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Public-private partnership will provide additional $1 million in local matching funds for Highway 9 realignment between Frisco and Breckenridge
Contacts:Thad Noll, Assistant County Manager, Summit County970-453-3438, email@example.comKristin Kenney Williams, Vice President, Mountain Community Affairs, Vail Resorts970-754-2712, firstname.lastname@example.orgKim Dykstra, Director of Communications, Town of Breckenridge970-547-3110, email@example.com
SUMMIT COUNTY – Vail Resorts Inc., the Town of Breckenridge and Summit County have each pledged to contribute $337,000 in local matching funds toward the State Highway 9 Iron Springs project, which will improve highway safety, restore wetlands habitat and eliminate a major traffic bottleneck between Frisco and Breckenridge.
“We’re excited about this opportunity to partner with Summit County, the Town of Breckenridge and the Town of Frisco on a transportation project that will result in big wins for the entire community,” Breckenridge Ski Resort Vice President and COO John Buhler said. “We’re proud to be able to work collaboratively with CDOT and our local partners to improve the arrival experience for Breckenridge Ski Resort guests.”
The Iron Springs project is a critical component of CDOT’s larger, multiphase plan to improve safety, ease traffic congestion and enhance public transit movement along the Highway 9 corridor between Breckenridge and Frisco. The Iron Springs section of the highway runs from Farmer’s Korner to the intersection with Peak One Drive and Recreation Way in Frisco.
“The Iron Springs segment of Highway 9 is the culmination of many years of work by the Town, County, Frisco and Vail Resorts, who joined together to improve this important corridor, which serves one of the most popular ski resorts in North America,” Breckenridge Mayor John Warner said. “The new alignment not only saves money, but also protects open space, wetlands and views of the reservoir.”
In 2013, Summit County and the Town of Frisco entered into an agreement with CDOT to provide a 25 percent local match toward the project, which was estimated to cost $17.5 million at the time. Because of increasing construction costs statewide, and the requirement for several wildlife habitat protection measures, CDOT recently increased its estimate to $22.6 million. In order for the project to proceed, CDOT required that local partners contribute an additional 20 percent match – or $1,012,000 – toward the cost increase.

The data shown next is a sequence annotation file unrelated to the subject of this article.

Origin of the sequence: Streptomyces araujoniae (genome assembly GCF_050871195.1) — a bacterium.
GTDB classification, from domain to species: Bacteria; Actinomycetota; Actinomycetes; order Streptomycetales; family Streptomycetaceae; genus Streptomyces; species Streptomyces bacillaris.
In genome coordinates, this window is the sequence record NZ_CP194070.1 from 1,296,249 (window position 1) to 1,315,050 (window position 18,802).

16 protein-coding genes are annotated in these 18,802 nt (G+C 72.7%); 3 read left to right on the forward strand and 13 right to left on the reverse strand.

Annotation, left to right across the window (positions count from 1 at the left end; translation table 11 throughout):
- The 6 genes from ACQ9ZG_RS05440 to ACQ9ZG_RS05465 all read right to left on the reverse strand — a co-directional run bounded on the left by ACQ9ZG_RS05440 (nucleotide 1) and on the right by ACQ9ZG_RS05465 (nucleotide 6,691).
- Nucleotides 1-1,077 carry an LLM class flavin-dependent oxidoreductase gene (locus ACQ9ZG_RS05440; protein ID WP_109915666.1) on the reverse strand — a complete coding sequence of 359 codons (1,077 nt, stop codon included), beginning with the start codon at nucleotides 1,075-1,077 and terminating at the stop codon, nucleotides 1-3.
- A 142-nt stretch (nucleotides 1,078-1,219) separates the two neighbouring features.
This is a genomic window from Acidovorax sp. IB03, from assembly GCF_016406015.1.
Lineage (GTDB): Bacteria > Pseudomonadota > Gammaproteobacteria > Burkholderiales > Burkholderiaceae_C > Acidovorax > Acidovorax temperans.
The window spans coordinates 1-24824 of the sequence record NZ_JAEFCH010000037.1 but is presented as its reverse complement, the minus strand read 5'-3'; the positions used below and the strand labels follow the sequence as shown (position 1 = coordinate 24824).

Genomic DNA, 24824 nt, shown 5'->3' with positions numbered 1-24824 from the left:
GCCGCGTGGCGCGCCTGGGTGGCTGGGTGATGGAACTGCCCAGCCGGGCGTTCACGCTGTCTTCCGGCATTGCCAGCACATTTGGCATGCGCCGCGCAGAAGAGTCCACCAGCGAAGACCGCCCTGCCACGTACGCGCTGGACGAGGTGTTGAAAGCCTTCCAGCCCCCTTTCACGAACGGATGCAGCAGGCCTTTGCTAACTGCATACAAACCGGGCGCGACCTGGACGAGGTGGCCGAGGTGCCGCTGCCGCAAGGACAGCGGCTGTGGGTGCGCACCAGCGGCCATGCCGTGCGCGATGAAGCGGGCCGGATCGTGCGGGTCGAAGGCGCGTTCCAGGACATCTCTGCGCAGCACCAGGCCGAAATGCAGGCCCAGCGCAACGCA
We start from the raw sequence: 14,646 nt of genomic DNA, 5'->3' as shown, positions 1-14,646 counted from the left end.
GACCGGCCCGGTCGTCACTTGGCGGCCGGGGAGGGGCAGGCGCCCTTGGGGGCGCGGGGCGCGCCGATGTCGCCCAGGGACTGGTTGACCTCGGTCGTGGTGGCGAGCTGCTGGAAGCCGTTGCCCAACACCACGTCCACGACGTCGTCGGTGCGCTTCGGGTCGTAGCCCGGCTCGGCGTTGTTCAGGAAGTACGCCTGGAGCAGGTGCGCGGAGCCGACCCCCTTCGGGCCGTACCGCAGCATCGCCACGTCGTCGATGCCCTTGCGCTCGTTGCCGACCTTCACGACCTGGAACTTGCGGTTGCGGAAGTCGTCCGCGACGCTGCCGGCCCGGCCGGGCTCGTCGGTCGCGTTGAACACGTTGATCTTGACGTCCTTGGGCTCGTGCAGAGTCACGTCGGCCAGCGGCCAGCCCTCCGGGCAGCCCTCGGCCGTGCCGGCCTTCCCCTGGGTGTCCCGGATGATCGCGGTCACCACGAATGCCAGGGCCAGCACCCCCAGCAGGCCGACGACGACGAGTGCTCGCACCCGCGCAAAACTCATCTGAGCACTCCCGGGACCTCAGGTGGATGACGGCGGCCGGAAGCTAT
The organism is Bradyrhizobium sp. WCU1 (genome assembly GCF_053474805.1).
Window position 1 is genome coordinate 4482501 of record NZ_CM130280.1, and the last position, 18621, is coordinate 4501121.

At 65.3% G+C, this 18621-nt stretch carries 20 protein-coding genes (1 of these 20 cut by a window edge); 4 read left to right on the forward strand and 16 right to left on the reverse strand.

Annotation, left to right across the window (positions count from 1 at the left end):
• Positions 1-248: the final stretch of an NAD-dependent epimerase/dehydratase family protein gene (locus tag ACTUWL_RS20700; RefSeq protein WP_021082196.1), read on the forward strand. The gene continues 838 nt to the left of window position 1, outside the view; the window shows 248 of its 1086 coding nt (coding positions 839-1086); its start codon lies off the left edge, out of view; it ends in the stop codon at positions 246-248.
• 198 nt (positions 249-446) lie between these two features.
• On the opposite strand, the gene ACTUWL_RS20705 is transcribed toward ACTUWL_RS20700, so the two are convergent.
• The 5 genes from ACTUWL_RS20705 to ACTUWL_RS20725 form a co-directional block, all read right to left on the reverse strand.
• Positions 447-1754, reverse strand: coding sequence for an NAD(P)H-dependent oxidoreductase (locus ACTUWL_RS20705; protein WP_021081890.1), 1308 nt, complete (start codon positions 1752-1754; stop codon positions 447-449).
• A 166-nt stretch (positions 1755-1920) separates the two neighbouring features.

“This is one of the last remaining stretches of the Highway 9 corridor that features only one lane in each direction, and traffic can be awful there during weekends and holidays, particularly in snowy weather,” Summit County Commissioner Thomas Davidson said. “Without this additional local match, the opportunity to pursue these improvements could have been pushed out decades into the future, and we would have missed the boat on a $17 million investment of state money into our transportation infrastructure.”
The planned realignment will eliminate “Leslie’s Curve,” a tight compound curve that has been the site of numerous traffic accidents over the years. CDOT will also widen Highway 9 from two to four lanes and relocate it away from the edge of Dillon Reservoir, close to the current alignment of the Iron Springs Recpath. Wetlands restoration will take place along the reservoir, and the Recpath will be moved closer to the current Highway 9 alignment.
The project will include wildlife crossings to reduce habitat fragmentation, as well as some offsite wildlife habitat restoration. A series of broad tunnels under the highway will eliminate the need for cyclists and other Recpath users to cross the highway at several locations.
With the following local contributions now committed, CDOT will send the Iron Springs project to bid this fall, and construction will take place during the summers of 2016 and 2017:
In 2013, CDOT introduced the Responsible Acceleration of Maintenance and Partnerships (RAMP) program to accelerate construction projects throughout the state using local matching funds. After an extensive review process, the state selected a list of RAMP projects that included Iron Springs. In order to nominate a project for inclusion in the program, CDOT required that public and private partners commit a minimum match of 20 percent.